> Support for the training of educational psychologists up to provision for children and young people from 0–25. The
2013–14. local offer should also make clear what provision is normally
One of the criticisms of the initial Green Paper was the lack available from early years settings, schools, colleges and
of commitment to engage with the young people themselves. other services, including health and social care.
The Next Steps document includes assurance that the > Schools to provide a minimum core of information and
Government will give greater control to disabled children and involve parents in the contents of their published SEN
young people. It will establish a Young People’s Advisory policies beyond the statutory minimum core.
Group to help shape the next stages of the reforms and will > Pupil referral units to publish an SEN policy in line with
trial giving children and young people the right to appeal if the legislative requirement for other schools.
they are unhappy with their support. > Changes to legislation to give parents of children with
statements (future EHC plans) identical rights to express
Next Steps: Early identification and a preference for any state-funded school.
assessment > The introduction of personal budgets for families with the
> Implementation of Early Years Foundation Stage (EYFS) new education, health and care plan by 2014.
reform, providing a stronger focus on those areas most > Parents to still have the right to appeal to the first-tier
essential for children’s healthy development and future Tribunal but it is hoped that in the future disputes can be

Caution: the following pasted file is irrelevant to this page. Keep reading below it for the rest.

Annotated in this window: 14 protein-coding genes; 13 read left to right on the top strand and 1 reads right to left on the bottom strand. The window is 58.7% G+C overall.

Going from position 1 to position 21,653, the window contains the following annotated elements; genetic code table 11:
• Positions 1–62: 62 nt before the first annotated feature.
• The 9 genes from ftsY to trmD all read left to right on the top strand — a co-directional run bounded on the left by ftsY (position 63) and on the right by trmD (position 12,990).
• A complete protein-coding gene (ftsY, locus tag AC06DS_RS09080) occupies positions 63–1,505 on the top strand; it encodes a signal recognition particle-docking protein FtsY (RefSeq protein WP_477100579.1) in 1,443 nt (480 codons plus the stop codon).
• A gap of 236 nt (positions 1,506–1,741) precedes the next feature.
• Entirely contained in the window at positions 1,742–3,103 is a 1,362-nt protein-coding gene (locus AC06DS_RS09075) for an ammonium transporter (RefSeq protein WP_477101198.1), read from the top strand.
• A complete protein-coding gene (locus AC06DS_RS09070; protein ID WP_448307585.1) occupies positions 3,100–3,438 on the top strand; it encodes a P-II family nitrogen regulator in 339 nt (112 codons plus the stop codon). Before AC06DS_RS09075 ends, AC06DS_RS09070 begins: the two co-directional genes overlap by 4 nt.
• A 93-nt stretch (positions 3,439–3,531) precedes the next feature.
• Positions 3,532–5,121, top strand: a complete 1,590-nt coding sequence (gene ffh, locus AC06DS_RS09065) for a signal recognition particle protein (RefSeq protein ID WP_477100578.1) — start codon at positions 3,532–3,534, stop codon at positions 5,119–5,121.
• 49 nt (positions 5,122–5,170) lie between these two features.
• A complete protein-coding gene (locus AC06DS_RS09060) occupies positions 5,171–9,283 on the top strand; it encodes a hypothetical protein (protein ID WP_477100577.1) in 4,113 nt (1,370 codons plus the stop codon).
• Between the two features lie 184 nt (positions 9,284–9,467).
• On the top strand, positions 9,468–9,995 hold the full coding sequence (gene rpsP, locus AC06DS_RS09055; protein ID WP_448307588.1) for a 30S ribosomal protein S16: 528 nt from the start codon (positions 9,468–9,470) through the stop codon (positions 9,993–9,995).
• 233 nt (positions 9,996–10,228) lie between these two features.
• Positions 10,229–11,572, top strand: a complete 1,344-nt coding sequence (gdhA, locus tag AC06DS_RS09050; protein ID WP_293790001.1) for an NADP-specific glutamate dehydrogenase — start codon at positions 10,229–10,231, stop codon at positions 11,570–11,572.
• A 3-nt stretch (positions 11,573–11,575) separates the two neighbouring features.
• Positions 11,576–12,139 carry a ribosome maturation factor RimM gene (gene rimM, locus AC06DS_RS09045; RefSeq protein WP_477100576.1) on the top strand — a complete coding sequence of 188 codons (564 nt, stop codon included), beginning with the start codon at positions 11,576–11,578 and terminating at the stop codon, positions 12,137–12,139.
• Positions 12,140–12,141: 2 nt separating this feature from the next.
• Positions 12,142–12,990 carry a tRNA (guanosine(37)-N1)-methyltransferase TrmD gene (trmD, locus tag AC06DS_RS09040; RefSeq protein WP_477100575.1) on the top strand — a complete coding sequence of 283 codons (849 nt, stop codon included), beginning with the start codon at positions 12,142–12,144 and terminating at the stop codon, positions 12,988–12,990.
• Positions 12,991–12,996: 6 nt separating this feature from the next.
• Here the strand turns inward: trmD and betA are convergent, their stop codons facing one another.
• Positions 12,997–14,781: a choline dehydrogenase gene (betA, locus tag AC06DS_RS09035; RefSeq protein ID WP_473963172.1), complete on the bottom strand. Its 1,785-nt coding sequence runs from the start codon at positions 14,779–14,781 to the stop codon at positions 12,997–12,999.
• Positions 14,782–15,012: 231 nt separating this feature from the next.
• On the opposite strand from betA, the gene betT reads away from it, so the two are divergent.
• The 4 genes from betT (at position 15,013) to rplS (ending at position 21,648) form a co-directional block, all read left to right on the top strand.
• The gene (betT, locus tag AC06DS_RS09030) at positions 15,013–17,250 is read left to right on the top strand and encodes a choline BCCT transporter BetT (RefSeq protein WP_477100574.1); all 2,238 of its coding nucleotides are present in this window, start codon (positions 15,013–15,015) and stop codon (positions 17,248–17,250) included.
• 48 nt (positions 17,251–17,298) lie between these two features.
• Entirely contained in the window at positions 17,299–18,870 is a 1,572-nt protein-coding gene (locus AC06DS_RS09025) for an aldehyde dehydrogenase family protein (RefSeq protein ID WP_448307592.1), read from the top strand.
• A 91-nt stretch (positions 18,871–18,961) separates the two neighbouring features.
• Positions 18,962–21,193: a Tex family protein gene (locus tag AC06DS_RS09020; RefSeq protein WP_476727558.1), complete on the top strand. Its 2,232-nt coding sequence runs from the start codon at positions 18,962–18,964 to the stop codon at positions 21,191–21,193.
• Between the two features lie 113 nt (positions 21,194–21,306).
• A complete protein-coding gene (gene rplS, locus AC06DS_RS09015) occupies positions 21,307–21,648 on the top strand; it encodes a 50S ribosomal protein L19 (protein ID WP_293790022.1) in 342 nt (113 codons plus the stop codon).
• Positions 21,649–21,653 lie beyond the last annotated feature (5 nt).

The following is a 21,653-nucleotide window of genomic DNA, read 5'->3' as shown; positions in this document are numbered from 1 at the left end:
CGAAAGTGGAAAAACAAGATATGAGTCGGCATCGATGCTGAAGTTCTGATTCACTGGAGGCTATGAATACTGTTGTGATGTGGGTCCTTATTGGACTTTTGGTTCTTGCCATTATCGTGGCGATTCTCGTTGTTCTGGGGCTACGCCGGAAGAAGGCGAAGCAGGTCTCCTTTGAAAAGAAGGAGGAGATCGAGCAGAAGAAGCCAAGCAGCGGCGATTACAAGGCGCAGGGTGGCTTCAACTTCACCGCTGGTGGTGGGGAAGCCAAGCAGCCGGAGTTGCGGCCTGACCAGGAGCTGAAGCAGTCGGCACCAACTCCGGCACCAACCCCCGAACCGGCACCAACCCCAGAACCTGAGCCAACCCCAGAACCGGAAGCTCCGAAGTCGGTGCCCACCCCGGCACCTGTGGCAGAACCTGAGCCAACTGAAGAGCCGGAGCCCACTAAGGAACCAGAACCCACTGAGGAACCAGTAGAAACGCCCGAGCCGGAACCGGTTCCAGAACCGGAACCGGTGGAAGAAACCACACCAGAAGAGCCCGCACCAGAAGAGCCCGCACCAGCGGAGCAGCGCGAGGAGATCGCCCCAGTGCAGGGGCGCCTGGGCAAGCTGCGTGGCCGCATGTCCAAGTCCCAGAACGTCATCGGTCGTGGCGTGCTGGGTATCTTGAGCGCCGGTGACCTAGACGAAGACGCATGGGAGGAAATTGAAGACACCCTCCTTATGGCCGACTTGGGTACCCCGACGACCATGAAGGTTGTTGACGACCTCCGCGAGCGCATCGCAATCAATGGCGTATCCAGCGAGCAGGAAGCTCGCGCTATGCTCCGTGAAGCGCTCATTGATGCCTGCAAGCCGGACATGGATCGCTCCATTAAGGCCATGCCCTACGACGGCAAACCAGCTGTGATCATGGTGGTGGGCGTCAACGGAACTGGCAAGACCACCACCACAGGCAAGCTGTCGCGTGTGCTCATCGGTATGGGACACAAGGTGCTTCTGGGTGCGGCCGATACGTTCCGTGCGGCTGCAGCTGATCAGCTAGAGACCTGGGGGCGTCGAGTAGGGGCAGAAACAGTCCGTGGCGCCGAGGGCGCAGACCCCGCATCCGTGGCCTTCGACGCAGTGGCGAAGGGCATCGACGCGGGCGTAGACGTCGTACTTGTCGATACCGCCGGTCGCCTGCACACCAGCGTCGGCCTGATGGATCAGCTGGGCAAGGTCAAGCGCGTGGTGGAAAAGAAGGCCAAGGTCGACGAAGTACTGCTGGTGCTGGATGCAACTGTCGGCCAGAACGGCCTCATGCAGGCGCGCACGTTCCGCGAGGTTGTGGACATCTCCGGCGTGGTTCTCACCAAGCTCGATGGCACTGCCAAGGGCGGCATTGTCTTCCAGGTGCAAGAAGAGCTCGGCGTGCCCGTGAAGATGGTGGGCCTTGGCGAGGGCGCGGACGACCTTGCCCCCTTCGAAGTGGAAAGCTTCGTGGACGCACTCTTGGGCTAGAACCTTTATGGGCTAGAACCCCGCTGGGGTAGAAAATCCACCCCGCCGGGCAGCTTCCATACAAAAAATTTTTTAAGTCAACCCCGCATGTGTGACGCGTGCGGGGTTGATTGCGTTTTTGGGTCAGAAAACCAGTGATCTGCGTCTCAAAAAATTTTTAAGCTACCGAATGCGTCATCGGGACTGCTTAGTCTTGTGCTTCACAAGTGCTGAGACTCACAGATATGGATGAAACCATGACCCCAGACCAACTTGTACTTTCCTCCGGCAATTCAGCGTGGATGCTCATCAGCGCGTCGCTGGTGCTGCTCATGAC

learning. resolved through non-judicial means. It is hoped that
> The introduction of the new early years progress check at independent mediation services will support this.
the age of two to allow for earlier intervention. > Young people to be offered the right to appeal to the
> Recruitment and training of an additional 4,200 health Tribunal and make disability discrimination claims.
visitors by 2015 to deliver a full service and family offer.
> Looking at bringing together the early years progress Learning and achieving
check at the age of two in the EYFS with the Healthy > New materials for initial teacher training available from
Child Programme review at the age of two to two-and-a- August 2012.
half to create a fully integrated early years and health > The new Professional Qualification for Headship (NPQH) to
review. include specific modules on support for pupils with SEND. >
> > Expansion of the number of teaching schools.
> Replacement of the current categories of School Action
and School Action Plus (and their equivalents in early
years) with a single category.
> Improvement to the categories of SEN to ensure that
children’s needs are not missed. A re-designation of the
behavioural, emotional and social difficulties category will
support professionals in identifying the underlying
emotional and social issues that may be present.
> The offer of specialist provision for pupils without
statements of need where this is requested by parents.
> The encouragement of new free schools with a range of
innovative proposals, including special provision for
pupils with and without statements.
> Improvements to the information in future RAISEonline > The Children and Families Bill to ensure that services for
updates to show the progress made nationally by pupils children with SEND are jointly planned and commissioned.
working in the P scales at Key Stages 1 and 2. > All children and young people with an education, health
Investigation is taking place in regard to developing and care plan to benefit from this joined-up approach